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Gender differences in response to contingent rewards: Evidence from a natural experiment of junior tennis

Anbarci, N.; Arin, K.P.; Lee, J.

Gender differences in response to contingent rewards: Evidence from a natural experiment of junior tennis Thumbnail


Authors

K.P. Arin

J. Lee



Abstract

We investigate gender differences in responding to contingent rewards by exploiting a natural experiment in junior tennis tournaments in Florida where the ranking point system was revised to induce more players to play doubles. The new point system increased the points earned from wins in singles matches significantly if the two thirds or more of players in their sex/age group chose to play doubles. We examine three types of potential responses to the new system: (1) a ‘positive’ response of playing doubles more by singles winners, (2) a ‘subversive’ response of playing doubles less by singles losers, and (3) a ‘slack’ response of playing loosely in their doubles matches by singles winners. We find strong evidence on the positive response among boys and top-ranked girls but no evidence for subversive and slack responses.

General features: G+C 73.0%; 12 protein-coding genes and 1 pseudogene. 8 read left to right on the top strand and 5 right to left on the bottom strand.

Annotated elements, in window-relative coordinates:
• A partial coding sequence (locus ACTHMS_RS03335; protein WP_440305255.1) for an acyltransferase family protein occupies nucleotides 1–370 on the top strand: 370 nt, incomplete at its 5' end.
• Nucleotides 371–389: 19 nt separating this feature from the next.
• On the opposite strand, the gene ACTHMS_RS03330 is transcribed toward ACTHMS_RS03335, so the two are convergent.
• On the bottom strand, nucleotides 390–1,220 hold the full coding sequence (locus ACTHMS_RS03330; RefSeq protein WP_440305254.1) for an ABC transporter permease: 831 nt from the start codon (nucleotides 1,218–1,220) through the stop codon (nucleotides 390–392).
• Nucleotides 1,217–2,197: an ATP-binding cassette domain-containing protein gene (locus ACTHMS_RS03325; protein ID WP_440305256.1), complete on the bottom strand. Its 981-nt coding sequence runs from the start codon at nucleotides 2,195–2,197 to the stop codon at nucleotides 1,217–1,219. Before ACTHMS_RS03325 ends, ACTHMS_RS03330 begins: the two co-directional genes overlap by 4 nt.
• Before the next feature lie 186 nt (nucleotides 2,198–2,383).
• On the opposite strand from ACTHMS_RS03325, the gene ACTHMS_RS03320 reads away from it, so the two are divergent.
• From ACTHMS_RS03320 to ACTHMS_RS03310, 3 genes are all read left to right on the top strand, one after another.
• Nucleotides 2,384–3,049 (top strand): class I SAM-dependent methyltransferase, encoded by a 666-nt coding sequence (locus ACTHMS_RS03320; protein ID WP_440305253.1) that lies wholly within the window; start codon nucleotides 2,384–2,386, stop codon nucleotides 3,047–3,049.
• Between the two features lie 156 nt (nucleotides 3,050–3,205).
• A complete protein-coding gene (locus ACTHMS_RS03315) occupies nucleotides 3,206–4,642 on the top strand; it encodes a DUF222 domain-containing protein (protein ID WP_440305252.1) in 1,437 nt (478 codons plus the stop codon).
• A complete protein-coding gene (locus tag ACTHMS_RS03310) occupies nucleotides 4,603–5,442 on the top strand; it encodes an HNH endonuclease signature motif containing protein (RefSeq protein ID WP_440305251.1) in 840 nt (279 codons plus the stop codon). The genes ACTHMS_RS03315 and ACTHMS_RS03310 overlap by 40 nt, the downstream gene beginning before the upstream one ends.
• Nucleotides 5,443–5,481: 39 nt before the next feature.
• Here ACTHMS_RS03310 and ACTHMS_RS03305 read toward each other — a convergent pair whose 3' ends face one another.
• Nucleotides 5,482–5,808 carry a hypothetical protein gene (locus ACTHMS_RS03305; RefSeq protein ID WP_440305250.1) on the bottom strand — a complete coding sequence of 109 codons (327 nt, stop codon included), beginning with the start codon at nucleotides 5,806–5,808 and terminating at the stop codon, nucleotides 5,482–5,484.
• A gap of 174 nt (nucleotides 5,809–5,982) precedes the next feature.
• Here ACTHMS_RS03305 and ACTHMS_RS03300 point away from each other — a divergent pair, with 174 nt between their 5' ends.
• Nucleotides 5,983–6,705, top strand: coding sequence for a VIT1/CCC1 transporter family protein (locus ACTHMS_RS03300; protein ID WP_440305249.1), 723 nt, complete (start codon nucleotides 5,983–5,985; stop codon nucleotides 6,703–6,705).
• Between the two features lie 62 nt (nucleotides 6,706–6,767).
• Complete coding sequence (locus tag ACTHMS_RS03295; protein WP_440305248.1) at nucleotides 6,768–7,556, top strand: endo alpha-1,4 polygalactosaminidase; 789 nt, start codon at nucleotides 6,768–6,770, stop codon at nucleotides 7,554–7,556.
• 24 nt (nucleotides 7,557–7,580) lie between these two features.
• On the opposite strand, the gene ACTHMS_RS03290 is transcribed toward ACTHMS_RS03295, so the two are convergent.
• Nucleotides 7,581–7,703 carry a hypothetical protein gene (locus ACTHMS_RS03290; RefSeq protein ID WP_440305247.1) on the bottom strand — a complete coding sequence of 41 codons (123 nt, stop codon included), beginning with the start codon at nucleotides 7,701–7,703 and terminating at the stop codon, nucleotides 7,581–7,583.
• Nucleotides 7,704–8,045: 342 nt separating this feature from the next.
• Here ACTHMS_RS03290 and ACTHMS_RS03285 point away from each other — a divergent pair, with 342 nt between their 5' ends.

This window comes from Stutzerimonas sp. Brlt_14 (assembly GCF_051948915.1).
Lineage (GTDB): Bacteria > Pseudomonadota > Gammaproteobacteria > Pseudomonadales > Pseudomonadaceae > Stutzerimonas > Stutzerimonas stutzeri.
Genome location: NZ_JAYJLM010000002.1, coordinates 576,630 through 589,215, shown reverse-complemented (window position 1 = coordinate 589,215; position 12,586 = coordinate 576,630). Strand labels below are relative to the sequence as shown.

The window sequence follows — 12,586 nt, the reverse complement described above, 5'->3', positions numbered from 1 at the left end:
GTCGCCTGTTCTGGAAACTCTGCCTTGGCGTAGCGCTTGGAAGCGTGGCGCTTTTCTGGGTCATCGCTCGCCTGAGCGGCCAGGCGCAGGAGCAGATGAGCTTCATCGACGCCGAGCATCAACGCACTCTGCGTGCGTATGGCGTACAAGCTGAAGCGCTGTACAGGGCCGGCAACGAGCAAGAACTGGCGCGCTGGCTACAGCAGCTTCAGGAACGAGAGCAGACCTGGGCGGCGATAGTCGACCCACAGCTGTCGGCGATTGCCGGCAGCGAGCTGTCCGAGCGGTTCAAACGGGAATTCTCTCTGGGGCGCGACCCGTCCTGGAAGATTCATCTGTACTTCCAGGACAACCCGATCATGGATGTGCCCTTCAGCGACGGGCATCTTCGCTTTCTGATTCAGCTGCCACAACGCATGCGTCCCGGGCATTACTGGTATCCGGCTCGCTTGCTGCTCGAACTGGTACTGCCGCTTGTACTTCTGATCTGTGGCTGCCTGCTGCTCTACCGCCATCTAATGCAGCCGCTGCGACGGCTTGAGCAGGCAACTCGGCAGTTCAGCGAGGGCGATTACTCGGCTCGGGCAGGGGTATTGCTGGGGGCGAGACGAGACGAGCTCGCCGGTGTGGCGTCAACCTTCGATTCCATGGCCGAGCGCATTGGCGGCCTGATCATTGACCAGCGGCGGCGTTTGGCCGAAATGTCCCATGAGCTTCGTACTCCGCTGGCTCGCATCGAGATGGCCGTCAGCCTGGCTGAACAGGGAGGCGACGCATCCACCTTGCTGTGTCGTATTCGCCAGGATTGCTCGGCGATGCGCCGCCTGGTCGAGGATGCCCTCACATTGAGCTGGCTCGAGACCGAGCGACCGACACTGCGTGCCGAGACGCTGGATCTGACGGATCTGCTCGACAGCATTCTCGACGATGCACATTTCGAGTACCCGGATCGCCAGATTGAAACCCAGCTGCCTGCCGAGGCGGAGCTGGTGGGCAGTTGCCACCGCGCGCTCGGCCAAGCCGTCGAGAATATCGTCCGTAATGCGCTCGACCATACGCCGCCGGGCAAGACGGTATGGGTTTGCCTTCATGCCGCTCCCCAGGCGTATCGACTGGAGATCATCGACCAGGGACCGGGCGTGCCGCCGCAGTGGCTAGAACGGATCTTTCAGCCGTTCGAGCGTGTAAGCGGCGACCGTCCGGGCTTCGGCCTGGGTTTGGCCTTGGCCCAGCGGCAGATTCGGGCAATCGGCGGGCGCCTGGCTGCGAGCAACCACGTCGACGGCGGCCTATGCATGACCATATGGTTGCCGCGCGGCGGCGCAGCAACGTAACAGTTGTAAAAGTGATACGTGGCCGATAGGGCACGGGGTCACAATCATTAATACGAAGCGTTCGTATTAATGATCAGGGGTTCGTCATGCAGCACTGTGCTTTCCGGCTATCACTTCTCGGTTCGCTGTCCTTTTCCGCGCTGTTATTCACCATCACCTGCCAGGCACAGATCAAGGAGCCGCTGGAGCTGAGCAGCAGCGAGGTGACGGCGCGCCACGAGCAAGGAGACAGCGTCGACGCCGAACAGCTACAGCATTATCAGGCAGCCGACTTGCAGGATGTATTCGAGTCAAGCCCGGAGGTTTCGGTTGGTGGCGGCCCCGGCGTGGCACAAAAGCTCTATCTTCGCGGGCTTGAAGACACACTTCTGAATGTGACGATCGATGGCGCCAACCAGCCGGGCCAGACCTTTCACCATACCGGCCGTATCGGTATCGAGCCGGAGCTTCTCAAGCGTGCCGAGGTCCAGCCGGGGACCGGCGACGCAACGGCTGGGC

Citation

Anbarci, N., Arin, K., & Lee, J. (2014). Gender differences in response to contingent rewards: Evidence from a natural experiment of junior tennis. Journal of Behavioral and Experimental Economics, 53, 131-137. https://doi.org/10.1016/j.socec.2014.09.003

Journal Article Type Article
Acceptance Date Sep 10, 2014
Online Publication Date Sep 19, 2014
Publication Date Sep 19, 2014
Deposit Date Aug 16, 2018
Publicly Available Date Aug 29, 2018
Journal Journal of Behavioral and Experimental Economics
Print ISSN 2214-8043
Publisher Elsevier
Peer Reviewed Peer Reviewed
Volume 53
Pages 131-137
DOI https://doi.org/10.1016/j.socec.2014.09.003
Public URL https://durham-repository.worktribe.com/output/1323020

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